Each national jury is made up of five music industry professionals who will evaluate each entry. The jury members are asked to judge the vocal capacity of the singer, the performance on stage, the composition and originality of the song and the overall impression of the act. Jurors rank all entries, except their own country's contribution.
Prior to the announcement, the jurors were vetted by PwC.
What happens when
Jury voting traditionally takes place during the Dress Rehearsal in the evening prior to each live show. The rehearsal is broadcast to the juries via satellite and their individual voting results are to be kept secret until after the Grand Final.
Juries and televoters from all 43 participating countries will vote in the Grand Final. For each Semi-Final, only juries and televoters from the countries that take part in the respective Semi-Final will vote. The so-called 'Big Five' — France, Germany, Italy, Spain and the United Kingdom — and host country Portugal have been allocated to vote in one of the two Semi-Finals by draw. Jurors from Spain, the United Kingdom and Portugal will vote in the first Semi-Final. In the second Semi-Final, the jurors from France, Germany and Italy will cast their votes.
Keeping things fair
To keep things fair, the work of the juries is supervised by a notary in each country, and the EBU's independent observers of EY reserve the right to pay surprise visits to the jury panel in order to ensure that the voting is being conducted in accordance with the Rules of the Eurovision Song Contest. After the submission of their vote, the EBU works together with EY to check and verify the jury results. In case of apparent irregularities, a national jury vote may be discarded.
Becoming a juror
There are strict admission rules for becoming a member of the jury.
Members of the jury must not have been part of the jury in the previous two years;
Members of the jury must be at least 16 years old on the day they vote;
Members of the jury must not be employees of Participating Broadcasters;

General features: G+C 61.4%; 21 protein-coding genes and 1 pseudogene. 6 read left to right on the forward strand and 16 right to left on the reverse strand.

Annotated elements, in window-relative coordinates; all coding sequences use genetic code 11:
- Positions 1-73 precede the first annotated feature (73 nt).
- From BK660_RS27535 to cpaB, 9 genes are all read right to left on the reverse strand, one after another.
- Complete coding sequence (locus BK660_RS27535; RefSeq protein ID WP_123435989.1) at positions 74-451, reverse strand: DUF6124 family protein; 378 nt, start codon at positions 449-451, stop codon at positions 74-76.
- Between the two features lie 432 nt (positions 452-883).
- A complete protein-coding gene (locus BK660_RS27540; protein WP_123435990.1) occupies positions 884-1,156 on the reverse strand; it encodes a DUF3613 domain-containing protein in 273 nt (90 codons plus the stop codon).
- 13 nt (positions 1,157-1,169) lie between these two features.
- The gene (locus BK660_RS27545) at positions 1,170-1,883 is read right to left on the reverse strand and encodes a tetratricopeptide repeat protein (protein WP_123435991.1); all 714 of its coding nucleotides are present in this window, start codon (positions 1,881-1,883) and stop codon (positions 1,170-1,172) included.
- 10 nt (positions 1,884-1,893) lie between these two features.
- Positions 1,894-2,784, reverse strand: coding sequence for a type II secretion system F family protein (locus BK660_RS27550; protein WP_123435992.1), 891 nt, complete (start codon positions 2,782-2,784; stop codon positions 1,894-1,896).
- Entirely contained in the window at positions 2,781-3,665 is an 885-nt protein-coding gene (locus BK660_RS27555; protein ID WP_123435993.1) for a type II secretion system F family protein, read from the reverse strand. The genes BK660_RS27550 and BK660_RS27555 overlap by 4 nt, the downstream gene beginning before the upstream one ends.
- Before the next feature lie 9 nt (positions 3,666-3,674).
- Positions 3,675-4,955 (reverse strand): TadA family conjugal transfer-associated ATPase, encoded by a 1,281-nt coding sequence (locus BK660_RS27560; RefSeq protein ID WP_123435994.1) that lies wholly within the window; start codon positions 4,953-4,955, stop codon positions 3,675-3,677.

Members of the jury must pursue a profession in or related to the music industry;
Members of the jury shall be citizens of the country they represent;
No member of a jury shall be connected in any way with any of the participating songs entered and/or artists performing in the contest in such a way that they cannot vote in complete independence and impartiality.
Juries are selected by the Participating Broadcaster that represents each country. For example; the Belgian jury is appointed by VRT, while the Greek jury is appointed by the ERT, and so on.
Facts and figures
A total of 215 jurors — five in each of the 43 participating countries — will vote. Each broadcaster also appoints a backup juror, in case one of the five jury members becomes unavailable (not listed).
The youngest juror, aged 16, comes from Estonia. The oldest, at 74, is part of the Croatian jury;
The average age of the jurors is 40.8 years old, just a few months older than last year's average;
102 jurors are female, 113 are male;
Georgia, Lithuania and Montenegro all invited professors to their jury.
Several of this year's jurors have previously participated in the Eurovision Song Contest.
The list includes two winners; Emmelie de Forest won the contest 2013 for Denmark and Niamh Kavanagh won the 1993 contest for Ireland;
Mary Roos, who represented Germany twice, in 1972 and 1984;
Bob Savenberg, who represented Belgium as part of the group Clouseau in 1991;
Hanne Haugsand, who represented Norway as part of the group Charmed in 2000;
Tom Dice, who represented Belgium in 2010;
Cristina Scarlat, who sang for Moldova in 2014;
Bojana Stamenov, who represented Serbia in 2015;
Aminata Savadogo, who represented Latvia in 2015;
Amber, who represented Malta in 2015;
Laura Tesoro, who represented Belgium in 2016.
Did you spot an interesting fact or notable jury member who should be highlighted in the Facts & figures section? Let us know in the comments!